Halesworth in 1842
Halesworth is in Blything hundred, 31 miles north-north-east of Ipswich through Woodbridge and Saxmundham. The area of the parish is 1,070 acres ; the population in 1831 was 2,473, one-fifth agricultural. The town is irregularly laid out ; a small stream runs through it and joins the river Blythe half a mile south-east of the town. The streets are wide, but not paved ; and some of the houses are well-built. The town is lighted with oil. The church is a handsome Gothic building ; and there are places of worship for Baptists and Independents. On the south side of the town is a small theatre. There are some large malthouses, and a considerable trade in malting is carried on. The river Blythe and its branch are made navigable up to the town, and afford facility for the export of agricultural produce, and the import of coal, lime, and general merchandise. There is a corn and general market on Thursday, and there is also a yearly fair.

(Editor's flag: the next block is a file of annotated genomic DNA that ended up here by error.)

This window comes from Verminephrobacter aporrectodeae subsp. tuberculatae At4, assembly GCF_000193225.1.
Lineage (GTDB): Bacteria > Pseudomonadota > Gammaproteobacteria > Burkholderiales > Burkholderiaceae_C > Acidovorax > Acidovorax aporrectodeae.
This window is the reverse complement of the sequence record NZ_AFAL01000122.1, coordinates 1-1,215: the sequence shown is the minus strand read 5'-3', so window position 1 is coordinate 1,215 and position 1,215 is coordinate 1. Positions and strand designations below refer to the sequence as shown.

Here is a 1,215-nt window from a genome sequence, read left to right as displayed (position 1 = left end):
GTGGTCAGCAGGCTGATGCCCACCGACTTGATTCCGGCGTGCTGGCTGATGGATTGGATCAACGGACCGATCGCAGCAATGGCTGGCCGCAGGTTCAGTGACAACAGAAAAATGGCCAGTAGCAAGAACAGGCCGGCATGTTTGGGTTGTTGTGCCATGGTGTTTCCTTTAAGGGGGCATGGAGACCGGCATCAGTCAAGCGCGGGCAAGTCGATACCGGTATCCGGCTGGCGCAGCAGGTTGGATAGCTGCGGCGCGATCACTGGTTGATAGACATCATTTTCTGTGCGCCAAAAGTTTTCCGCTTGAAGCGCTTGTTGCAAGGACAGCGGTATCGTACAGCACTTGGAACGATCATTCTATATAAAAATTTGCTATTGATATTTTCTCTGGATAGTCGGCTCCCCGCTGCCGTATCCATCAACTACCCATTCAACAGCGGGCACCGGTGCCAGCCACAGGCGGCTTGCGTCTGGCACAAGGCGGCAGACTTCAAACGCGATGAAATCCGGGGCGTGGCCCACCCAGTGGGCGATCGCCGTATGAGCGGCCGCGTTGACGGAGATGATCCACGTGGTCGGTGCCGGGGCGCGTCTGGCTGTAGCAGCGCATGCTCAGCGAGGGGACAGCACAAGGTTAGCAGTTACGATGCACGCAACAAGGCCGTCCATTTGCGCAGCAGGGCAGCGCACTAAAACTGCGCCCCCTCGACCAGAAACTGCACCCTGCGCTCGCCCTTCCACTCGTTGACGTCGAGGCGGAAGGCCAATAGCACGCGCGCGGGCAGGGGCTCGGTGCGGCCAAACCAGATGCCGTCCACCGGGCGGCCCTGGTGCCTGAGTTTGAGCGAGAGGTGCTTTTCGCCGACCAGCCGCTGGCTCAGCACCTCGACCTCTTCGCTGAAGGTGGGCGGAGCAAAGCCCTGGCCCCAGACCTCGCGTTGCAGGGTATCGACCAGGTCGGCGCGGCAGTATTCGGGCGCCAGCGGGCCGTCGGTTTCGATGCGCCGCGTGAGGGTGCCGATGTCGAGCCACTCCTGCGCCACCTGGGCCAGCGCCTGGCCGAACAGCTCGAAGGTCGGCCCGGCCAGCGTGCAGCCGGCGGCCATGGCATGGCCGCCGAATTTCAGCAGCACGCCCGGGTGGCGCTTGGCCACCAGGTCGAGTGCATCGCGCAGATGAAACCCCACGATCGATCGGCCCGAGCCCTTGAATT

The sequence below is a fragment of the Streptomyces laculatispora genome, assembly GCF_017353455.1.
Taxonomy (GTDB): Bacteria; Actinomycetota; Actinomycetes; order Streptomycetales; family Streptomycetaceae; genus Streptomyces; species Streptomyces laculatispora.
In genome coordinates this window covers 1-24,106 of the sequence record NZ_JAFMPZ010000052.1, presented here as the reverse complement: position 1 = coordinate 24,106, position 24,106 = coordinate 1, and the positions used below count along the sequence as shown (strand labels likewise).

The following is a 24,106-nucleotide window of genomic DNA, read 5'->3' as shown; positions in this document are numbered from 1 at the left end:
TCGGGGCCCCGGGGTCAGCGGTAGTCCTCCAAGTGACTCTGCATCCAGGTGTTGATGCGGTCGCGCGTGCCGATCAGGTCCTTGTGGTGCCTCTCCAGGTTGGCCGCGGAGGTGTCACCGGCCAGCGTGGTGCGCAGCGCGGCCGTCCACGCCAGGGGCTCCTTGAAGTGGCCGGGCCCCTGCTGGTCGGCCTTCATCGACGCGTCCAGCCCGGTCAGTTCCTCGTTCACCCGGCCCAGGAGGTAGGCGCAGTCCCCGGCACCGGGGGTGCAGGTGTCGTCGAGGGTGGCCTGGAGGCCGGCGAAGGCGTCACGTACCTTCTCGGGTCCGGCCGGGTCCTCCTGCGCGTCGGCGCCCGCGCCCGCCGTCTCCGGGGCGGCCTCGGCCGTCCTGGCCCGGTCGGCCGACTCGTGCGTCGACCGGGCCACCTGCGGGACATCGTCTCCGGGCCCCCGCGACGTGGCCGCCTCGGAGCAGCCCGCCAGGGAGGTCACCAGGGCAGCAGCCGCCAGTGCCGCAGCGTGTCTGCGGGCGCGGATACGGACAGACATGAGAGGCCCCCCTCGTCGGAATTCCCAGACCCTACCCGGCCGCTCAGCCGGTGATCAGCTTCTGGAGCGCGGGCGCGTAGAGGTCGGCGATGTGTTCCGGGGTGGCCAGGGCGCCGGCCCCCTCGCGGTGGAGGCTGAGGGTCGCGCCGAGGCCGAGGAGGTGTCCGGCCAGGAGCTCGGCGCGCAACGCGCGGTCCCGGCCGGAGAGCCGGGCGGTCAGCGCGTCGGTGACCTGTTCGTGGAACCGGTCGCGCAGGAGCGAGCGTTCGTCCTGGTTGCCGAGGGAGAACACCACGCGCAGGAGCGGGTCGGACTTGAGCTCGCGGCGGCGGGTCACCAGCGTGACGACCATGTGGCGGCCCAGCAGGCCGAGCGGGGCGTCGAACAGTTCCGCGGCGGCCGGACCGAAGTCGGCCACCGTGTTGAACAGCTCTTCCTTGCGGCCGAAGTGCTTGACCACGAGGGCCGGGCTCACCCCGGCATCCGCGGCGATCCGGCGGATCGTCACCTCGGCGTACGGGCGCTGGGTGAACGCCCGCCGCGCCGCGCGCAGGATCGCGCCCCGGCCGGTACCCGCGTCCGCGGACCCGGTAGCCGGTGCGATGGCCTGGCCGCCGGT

The living is a rectory, united with the vicarage of Chediston, in the rural deanery of Dunwich, and the archdeaconry of Suffolk, and the diocese of Norfolk, of the joint clear yearly value of £450, with a glebe-house. There were in the parish in 1833, an infant-school, with 40 children, chiefly girls supported by voluntary contributions ; eleven day-schools, with from 267 to 287 children, viz., 117 boys, 120 girls, and from 30 to 50 children of sex not stated ; one day and Sunday national school, with 200 children, an equal number of each sex ; and one Sunday-school, with 110 children, viz., 50 boys and 60 girls. There was also an evening school and a lending library.